It’s been said that listening to binaural beats allows your brain to produce a frequency that gets you to your desired brainwave . The following are each brainwave that affect binaural beats:
- Gamma Waves (Higher than 35 Hz): Increases working memory, processing speed, and attention span.
- Beta Waves (12 to 35 Hz): Improves critical thinking, decision-making, and problem-solving skills.
- Alpha Waves (8 to 12 Hz): Boosts relaxation, learning, and creativity.
- Theta Waves (4 to 8Hz): Causes daydream, intuition, and also creativity.
- Delta Waves (0.5 to 4 Hz): Improves sleep, mood, and even immunity.
Keep in mind, though, binaural beats will only work if both of your ears are listening to the different tones. Also, don’t turn the volume too high when listening to binaural beats — sounds over 85 decibels (dB) can lead to hearing loss.
9. Talk to yourself.
"Self-talk is the most powerful form of communication because it either empowers you or it defeats you."
— Wright Thurston
Self-talk allows you to clarify what you need to do and makes you more aware of your distractions, which is essential for improving your focus. However, self-talk is a general term.
There are numerous types of self-talk that will benefit your cognitive performance, while there's one type of self-talk that you want to stay away from as much as possible. You might have guessed it. But if not, it's negative self-talk, which researchers in Alzheimer’s & Dementia has found to be associated with cognitive decline .
Contrary to negative self-talk, positive self-talk improves your cognitive skills. Aside from improving mood, this optimistic conversation with yourself lowers stress, anxiety, and even symptoms of depression and obsessive-compulsive disorder (OCD) — OCD is linked with cognitive dysfunction. In addition to lowering anxiety levels, another great way to achieve that is through motivational self-talk. But, of course, don't always rely on motivation.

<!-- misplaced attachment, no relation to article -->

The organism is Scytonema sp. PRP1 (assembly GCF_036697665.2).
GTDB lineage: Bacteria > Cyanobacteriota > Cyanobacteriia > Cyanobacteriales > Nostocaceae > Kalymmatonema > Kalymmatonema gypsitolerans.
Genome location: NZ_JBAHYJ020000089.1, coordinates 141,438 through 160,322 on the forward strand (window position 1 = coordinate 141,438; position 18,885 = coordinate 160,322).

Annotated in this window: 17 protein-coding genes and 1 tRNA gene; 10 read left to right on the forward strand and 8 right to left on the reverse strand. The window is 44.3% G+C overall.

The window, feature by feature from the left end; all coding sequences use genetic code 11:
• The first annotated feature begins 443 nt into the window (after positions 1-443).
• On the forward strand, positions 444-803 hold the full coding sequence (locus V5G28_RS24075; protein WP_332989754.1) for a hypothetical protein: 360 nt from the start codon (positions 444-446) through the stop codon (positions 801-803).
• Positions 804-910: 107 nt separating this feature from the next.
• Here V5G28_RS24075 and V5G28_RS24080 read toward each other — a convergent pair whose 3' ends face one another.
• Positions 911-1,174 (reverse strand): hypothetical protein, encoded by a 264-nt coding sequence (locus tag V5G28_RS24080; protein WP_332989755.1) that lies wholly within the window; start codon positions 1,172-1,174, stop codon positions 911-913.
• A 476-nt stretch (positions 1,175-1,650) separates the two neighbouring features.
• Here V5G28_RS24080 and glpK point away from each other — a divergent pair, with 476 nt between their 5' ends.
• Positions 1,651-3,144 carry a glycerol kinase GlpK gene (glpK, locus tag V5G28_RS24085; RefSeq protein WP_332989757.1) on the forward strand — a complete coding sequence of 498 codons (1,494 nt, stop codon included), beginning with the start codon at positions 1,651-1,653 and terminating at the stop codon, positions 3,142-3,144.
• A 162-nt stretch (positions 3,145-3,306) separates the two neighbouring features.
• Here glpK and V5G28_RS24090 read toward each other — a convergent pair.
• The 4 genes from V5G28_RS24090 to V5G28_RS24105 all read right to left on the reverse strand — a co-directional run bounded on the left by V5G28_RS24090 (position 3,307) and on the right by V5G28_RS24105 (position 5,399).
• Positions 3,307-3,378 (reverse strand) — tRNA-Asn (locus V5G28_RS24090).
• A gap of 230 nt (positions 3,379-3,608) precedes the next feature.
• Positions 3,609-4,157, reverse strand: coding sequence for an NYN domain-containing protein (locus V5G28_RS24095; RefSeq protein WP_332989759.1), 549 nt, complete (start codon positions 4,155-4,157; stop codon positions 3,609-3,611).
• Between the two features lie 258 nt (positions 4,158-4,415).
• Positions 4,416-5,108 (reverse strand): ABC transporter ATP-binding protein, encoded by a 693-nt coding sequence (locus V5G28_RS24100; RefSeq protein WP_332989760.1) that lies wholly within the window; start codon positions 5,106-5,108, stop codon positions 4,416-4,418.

When doing positive self-talk, remember to use second-person pronouns instead of first-person pronouns since the former allows you to regulate your emotions and be more calm, making you perform better even in stressful situations .
Self-talk then leads to self-explanation and self-instruction, which are also great for your cognitive capabilities. A study in Learning and Instruction even concluded that students who explained the new lessons they’ve learned in geometry to themselves were able to perform better in answering post-test, dealing with complex mathematical problems and acquiring knowledge .
10. Play a musical instrument.
"Where words fail, music speaks."
— Hans Christian Andersen
Aside from chess players, musicians have also been associated with intelligence. And rightly so, as playing musical instruments improves their auditory processing, pattern recognition, and motor skills — all of which contribute to learning effectively.
An example would be taking piano lessons, which a study from Frontiers in Psychology found was able to decrease depression and improve the mood of older adults .
So, if you used to play the guitar, rekindle that passion. And if you’re just starting out in the world of music, remember that it’s never too late.
"A man is like a novel: until the very last page you don't know how it will end. Otherwise it wouldn't be worth reading."
— Yevgeny Zamyatin
Not everyone is a genius, but anyone can be a genius. You just have to do the things that benefit your cognitive skills and avoid those that cause cognitive decline. It's that simple. The same concept goes with being a high performer, too.
Make sure to add most, if not all, of the activities stated above to challenge your brain, relax your mind, and give yourself mental clarity to become the smartest and most productive version of yourself.
It might take you longer than others, but that's not an excuse to stop pursuing the path to intelligence and high performance. And if you’re looking for a supplement to help your mind and body do these cognitive-improving activities, you can take our Maximum Mind — a mental performance supplement made for high-performers and those who aspire to become one.
It contains the nootropic ingredients mentioned a while ago, like ashwagandha and taurine, along with other nootropic substances that will help keep your mind sharp. To know more about each ingredient of this life-changing supplement, visit our science page.
- Walsh, C. (2020, February 27). How scent, emotion, and memory are intertwined — and exploited. Harvard Gazette.